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Researching of Theory of Intelligent Design


Intelligent design (ID) is a theory that argues that living beings were designed by an “intelligent designer” in their current form. As a direct rebuttal to Charles Darwin’s theory of evolution through natural selection, intelligent design gained popularity in the 1990s, mainly in the United States. According to Kutschera et al., ID supporters cite William Paley’s reasoning from design for the presence of God as evidence that living creatures’ structural parts and processes are “inherently complex” (337). Therefore ID proponents claim that, contrary to conventional evolutionary theory, no single creature could have evolved gradually through evolutionary processes and genetic drift from working precursor systems. Instead, live creatures must have been designed simultaneously by an intelligent designer.

Scientists have long viewed ID as closely tied to scientific creationism, the belief that empirical knowledge may prove that life on Earth was created by a supernatural hand. Intelligent design proponents, on the other hand, argued that they had no stance on the creation and were indifferent to biblical literalism. This paper presents an analysis of ID through past research and studies. It seeks to identify the assumptions and facts presented along with their connection to contemporary issues.

Connections between Sources

Intelligent design has been a topic of research for many individuals regarding religion, education, and medicine. On the subject of religion, Collins presents a discussion on the connection between science and religion and concludes that science and faith are “friends” since one leads to a deeper understanding of the other (1) The stance on religion’s connection to the science presented by Collins is echoed by Thorvaldsen (2), who presents an argument linking theology to ID. Thorvaldsen summarizes his argument by proposing that a good response to the existential issue calls for a theological aspect of nature that is anchored in scriptural commitments and connected to the scientific understanding of the world. The two authors, Collins and Thorvaldsen, agree that religion is inseparable from nature through the concept of intelligent design.

Critics of ID have researched the connection between naturalism, creationism, and scientific evolution and found them incompatible. Caetano-Anollés stands out as one of the researchers who strongly refuted the existence of a link between scientific revolution and the creationism theories propelled by ID proponents. According to Caetano-Anollés, “biological complexity is irreducible and can only be explained by the existence of an intelligent designer” (3). On the same note, Kojonen (1) argues that the ID debate denotes the concept of the “God of the gaps,” further disqualifying any connection between science and religious beliefs of an intelligent creator. According to Kojonen, the ID theory is founded on ignorance as it tends to invoke the supernatural creator in avenues that require pure scientific research. Caetano-Anollés and Kojonen view science as a subject that explains evolution and all-natural phenomena clearly and should not be diluted by unfounded beliefs about an intelligent, supernatural being.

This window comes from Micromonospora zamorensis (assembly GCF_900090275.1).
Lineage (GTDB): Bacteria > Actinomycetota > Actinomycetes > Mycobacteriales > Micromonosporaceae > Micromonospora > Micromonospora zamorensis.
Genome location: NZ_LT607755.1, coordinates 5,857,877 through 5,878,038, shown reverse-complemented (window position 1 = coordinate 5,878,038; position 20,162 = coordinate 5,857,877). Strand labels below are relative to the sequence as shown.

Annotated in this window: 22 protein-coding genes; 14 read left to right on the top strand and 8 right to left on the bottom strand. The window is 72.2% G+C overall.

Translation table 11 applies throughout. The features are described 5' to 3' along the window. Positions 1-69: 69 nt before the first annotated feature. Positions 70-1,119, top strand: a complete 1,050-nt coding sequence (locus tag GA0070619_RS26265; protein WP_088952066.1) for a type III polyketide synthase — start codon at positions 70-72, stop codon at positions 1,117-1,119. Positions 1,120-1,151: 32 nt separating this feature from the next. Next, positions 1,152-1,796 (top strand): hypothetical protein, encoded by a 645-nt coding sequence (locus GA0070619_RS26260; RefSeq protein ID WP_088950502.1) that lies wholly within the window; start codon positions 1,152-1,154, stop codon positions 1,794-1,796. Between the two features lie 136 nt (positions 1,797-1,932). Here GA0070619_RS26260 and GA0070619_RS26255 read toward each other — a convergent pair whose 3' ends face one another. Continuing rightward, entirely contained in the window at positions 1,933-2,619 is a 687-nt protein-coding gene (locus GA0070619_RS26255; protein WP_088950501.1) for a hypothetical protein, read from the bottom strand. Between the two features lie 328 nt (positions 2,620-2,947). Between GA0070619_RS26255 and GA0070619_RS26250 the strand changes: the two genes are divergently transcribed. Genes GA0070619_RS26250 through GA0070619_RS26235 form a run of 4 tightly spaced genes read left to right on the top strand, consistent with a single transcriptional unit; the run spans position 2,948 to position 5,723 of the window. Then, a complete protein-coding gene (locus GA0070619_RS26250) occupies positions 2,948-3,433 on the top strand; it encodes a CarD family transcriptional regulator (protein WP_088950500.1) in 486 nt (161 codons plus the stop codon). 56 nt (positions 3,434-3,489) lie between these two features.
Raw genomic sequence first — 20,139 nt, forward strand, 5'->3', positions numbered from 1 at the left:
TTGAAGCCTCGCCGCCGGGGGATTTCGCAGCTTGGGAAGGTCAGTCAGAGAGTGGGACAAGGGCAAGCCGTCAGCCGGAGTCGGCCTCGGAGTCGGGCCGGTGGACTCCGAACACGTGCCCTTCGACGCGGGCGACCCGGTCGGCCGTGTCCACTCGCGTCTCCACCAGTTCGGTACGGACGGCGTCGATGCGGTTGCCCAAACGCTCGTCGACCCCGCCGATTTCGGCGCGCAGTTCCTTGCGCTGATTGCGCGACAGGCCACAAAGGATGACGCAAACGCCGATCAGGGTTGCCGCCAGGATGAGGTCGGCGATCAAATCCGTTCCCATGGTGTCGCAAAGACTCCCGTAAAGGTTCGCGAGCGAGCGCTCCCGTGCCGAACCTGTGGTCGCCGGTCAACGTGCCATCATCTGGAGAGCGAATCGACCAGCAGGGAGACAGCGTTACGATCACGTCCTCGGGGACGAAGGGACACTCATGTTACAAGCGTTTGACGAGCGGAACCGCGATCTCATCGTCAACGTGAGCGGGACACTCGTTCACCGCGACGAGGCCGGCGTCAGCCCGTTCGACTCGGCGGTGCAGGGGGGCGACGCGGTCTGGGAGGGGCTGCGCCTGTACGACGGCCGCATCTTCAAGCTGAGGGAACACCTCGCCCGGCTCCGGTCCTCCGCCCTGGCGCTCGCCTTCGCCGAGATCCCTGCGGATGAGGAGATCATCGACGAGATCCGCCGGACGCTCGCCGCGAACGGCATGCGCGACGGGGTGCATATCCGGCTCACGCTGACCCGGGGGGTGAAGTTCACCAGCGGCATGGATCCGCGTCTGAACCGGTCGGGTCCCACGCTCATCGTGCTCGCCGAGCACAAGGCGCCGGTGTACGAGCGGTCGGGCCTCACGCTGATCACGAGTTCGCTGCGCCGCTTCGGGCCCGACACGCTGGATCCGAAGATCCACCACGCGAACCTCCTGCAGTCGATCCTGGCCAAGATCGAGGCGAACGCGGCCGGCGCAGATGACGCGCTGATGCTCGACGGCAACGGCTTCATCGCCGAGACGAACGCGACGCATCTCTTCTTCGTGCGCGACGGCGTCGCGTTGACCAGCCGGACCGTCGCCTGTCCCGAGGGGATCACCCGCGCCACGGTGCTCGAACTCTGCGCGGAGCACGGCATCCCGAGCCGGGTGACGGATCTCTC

ID has received further criticism from three reserves analyzed in this text. Barnes, Kojonen, and Magill raise different points to prove that scientific evidence is solid and should not be interlinked with theological perspectives. In their analysis of the ID debate, Kojonen argues that ID is a religious and cultural practice founded on the desire to refute scientific evolution and develop a form of natural science that resonates with theological perspectives. In support of the distinction between science and naturalism, Barnes asserts that of all the documents analyzed on ID, minimal proof was given linking natural science to religion. According to Barnes, “websites promoting ID were narrowly focused on the issue of the existence of God” (28). When answering the question of innovation and ID, Maggil argues that family medicine should focus on “innovation as opposed to ID theories” (88). The arguments presented by these three authors show that involving ID in pharmaceutical and scientific explanations of phenomena is irrelevant.

While most researchers evaluated herein based their arguments on medicine and religion, Hartelius took a different approach and evaluated the relevance of ID in psychology. According to Hartelius, metaphysical philosophies advanced by Taylor and Wilber “represent a Zombie psychology” (95). For ID to apply in psychology, it would have to meet the most significant standard: it should not be attributed to metaphysical causes based on tradition rather than scientific evidence. Hartelius summarizes their stand on ID by claiming that the belief in supernatural causes should neither be applied nor taught in psychology. This resource is unique in its area of focus compared to the other seven resources evaluated herein.

Connections to Contemporary Issues

The ID debate has significantly impacted the education, religion, and research fields globally. It has now taken center stage in public debate in the United States. Notably, a small group of political activists, including the Discovery Research center in Seattle, has been aggressively promoting ID as a “hot-button issue” (Kutschera et al. 338). Some conservative Christians who are looking for a legally sound way to counter evolution and endorse fundamentalist-friendly science in the public sphere have also become interested. The lack of a uniform policy or standard of education in the US implies that the public school system differs considerably between states due to the lack of national regulation. Curricula are decided by committees and panels of elected officials. As a result, Biblical literalists have a wide range of options for influencing the educational system, particularly science education, biology and geology instruction.